**Tamarind is hard to find. Sorry. I buy tamarind concentrate from The Chopping Block in Chicago or the Spice House. Even Amazon.com. You can instead buy a block of tamarind paste at asian markets. Put a chunk in boiling water and let it soak for a while, then drain and you’ll have concentrate.

Battle Coconut & The New Terri Regime

Battle Coconut group

We’d all hoped for the month to pass quickly so that the next Iron Chef Chicago battle could begin. Challengers deduced what theme ingredient the Reigning Iron Chef (ahem… me) would choose for Battle 2. Fruits? Spices? Meat, perhaps? The possibilities were limitless. Concurrently, I’d conjured up a rather long list of possible theme ingredients, realizing that the second time around was much more difficult and inspiration-less. Basil was easy – it’s my favorite herb and once I saw Battle Basil on the TV Iron Chef, I knew that I was leaning toward choosing it for a reason. And I was sold; ingredient chosen. This time, there was no IC-inspired moment, but rather a long list of possibilities drawn from various recipes in my box and in my stack. I made my final decision about a week before the battle. Honey. And then, two nights before, I made my second final decision. Coconut. And coconut it was. Not because I was firm in my decision, but because I had to announce it the next day. But I do love coconut, and it turned out to be a rather interesting night of gluttonous fun.

Our Iron Chef group started last month and we had 11 challengers at the first battle – many of us were genetic counselors but there were non-GC’s too. The invitee list increased for the April battle as we recruited others to partake in the competition, and the eats. And so this time we had 12 challengers (some oldies, some contest virgins) with 19 dishes in the running for the title of Iron Chef.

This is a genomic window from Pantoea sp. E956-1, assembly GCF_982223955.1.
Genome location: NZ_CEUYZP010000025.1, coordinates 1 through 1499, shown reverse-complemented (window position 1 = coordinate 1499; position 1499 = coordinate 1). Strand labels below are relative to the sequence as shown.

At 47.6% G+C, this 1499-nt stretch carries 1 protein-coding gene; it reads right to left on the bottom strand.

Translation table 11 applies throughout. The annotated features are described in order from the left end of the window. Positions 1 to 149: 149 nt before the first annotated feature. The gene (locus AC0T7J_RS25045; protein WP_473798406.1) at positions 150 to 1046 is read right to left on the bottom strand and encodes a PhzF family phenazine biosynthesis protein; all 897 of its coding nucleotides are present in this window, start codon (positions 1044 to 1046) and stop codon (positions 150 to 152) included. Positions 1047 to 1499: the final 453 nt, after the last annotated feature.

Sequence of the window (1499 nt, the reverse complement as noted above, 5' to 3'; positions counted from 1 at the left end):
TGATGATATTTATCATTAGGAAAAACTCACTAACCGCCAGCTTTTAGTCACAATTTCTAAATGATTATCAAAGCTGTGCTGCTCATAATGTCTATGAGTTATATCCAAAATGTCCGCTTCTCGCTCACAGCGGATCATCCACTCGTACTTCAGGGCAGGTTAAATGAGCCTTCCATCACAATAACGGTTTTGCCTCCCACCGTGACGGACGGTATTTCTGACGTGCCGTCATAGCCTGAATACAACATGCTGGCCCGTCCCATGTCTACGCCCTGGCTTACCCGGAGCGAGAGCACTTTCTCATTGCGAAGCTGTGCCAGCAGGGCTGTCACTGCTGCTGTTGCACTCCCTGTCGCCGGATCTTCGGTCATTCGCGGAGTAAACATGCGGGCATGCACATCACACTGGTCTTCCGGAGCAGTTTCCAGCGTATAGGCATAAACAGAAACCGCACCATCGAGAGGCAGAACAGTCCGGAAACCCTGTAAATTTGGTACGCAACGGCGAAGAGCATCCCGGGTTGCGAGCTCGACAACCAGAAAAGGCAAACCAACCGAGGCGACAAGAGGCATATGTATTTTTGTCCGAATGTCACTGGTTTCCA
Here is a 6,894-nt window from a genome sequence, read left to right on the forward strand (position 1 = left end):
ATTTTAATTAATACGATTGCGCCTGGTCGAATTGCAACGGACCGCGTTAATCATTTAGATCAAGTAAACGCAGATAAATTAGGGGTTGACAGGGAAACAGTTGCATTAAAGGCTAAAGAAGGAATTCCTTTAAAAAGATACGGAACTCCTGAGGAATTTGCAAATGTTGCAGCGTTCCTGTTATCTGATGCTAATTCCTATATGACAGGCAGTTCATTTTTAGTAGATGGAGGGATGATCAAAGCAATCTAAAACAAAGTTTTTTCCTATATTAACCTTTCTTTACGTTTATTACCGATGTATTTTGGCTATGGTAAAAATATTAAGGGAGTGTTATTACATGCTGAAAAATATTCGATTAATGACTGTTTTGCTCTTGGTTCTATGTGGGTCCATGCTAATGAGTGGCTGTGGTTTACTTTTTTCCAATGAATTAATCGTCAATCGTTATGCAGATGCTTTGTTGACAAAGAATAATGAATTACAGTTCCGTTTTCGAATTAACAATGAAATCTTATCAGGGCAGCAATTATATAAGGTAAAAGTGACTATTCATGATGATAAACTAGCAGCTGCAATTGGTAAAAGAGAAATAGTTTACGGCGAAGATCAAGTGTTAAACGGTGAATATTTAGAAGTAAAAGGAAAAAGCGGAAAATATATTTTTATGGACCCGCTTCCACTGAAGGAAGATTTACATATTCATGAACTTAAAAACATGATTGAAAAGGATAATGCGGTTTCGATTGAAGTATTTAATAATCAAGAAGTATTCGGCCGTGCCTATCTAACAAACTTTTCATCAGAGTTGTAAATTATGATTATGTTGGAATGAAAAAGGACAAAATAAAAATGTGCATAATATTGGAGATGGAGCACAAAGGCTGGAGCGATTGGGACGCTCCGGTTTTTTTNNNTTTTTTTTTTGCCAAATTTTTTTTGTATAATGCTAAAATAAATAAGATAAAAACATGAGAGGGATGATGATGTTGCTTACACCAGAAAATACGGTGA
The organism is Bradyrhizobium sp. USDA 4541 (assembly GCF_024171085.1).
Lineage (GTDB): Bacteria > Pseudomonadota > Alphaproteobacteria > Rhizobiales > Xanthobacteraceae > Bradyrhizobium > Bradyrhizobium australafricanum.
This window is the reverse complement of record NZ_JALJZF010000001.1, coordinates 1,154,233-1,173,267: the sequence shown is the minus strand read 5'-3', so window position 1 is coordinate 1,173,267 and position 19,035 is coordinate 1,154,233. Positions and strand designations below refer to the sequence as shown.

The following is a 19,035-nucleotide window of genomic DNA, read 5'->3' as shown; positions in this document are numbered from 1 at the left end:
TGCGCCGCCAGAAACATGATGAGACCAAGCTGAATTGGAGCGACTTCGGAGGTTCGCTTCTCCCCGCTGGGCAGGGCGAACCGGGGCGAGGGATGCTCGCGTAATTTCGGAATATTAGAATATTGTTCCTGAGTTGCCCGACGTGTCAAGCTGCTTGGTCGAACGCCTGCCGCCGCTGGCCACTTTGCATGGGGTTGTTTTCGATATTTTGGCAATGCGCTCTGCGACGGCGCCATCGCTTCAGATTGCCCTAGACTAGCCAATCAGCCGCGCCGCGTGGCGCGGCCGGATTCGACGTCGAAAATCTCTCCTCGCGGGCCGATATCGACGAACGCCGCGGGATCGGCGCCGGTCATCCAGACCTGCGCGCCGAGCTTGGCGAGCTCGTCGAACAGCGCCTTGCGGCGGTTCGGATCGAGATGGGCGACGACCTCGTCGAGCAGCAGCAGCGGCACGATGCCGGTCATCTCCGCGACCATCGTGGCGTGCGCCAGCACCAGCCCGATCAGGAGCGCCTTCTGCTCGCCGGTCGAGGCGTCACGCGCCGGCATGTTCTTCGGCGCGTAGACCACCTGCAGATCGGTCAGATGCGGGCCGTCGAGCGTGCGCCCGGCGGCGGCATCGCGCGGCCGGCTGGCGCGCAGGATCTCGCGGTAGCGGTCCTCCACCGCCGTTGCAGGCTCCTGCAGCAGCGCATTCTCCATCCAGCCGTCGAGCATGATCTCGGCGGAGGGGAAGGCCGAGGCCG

coconut chicken wings

This time it was different. Most of us were at the first battle, so we were serious this time. Upon entering Christina’s (AKA Kitchen Stadium), we said our hellos (quickly) and then got right down to business. We were in it to win it. Since plating is part of the scoring, we all brought our serving trays, spoons, tongs, and garnishes. We are hard core. Once we were all set up, it was time to feast. And then we socialized!

coconut cupcakes


For fear of having all sweet dishes, I made two savory treats instead of my planned one sweet and one savory. It worked out nicely as my sweet dish was a coconut vanilla bean cupcake and we ended up with three cupcake dishes. And so, my first dish was coconut-lime marinated chicken wings served with two sauces, a coconut peanut sauce and a habanero coconut sauce. My second dish was coconut shrimp served with a tamarind BBQ sauce. I think the two wing sauces were the more popular of the three sauces, so I’ll post those recipes below.


coconut basmati rice


And again, we had some great dishes. I’d say almost every single one was tasty. But it all came down to the one with the highest score – the most creative, the most visually-appealing, and the one that resonated with coconut at a level above the others.

Terri is now the reigning Iron Chef and gets to pick the next theme ingredient. She didn’t even wear the coconut bra – surely that would have boosted her score even higher, but she didn’t even need it! What a champ! I do fear for that next ingredient – she’s a tough challenger, but I already have a couple of guesses as to what she’ll pick. I just hope I’m right because I need that title back!

chocolate coconut ravioli


So following Battle Coconut, I didn’t bring home another victory, or even second or third place, but I did have quite an enjoyable night with old friends, new friends, and lots of yummy food. Oh, and the leftovers in the fridge aren’t bad either (well, the ones that Chris didn’t eat when I got home….).

Now the countdown begins to Battle 3!

coconut macaroons


The Top Three:
1st place: Terri’s Twice Baked Coconut Sweet Potatoes
2nd place: Hope’s Coconut Spice Wraps
3rd place: Jennifer’s Coconut Chocolate Ravioli


twice baked coconut sweet potatoes


My sauce recipes:
Coconut Habanero wing sauce
from Tabasco.com
1/3 cup honey
1/3 cup melted butter
3 tablespoons TABASCO® brand Habanero Sauce
3 tablespoons apple cider vinegar
2/3 cup dry unsweetened grated coconut
Mix all ingredients in small bowl. Add more honey to cut heat if desired and more coconut to increase coconut flavor, if desired. Puree with immersion blender or in food processor/blender, until somewhat smooth.


Coconut Peanut Sauce

1/3 cup creamy peanut butter
1/4 cup canned cream of coconut
2 garlic cloves, chopped
1/4 cup water
1/8 tsp dried hot red pepper flakes
1 tsp soy sauce
Mix all. Add more coconut to increase flavor. I added some shredded coconut to thicken the sauce and add more coconut. Blend.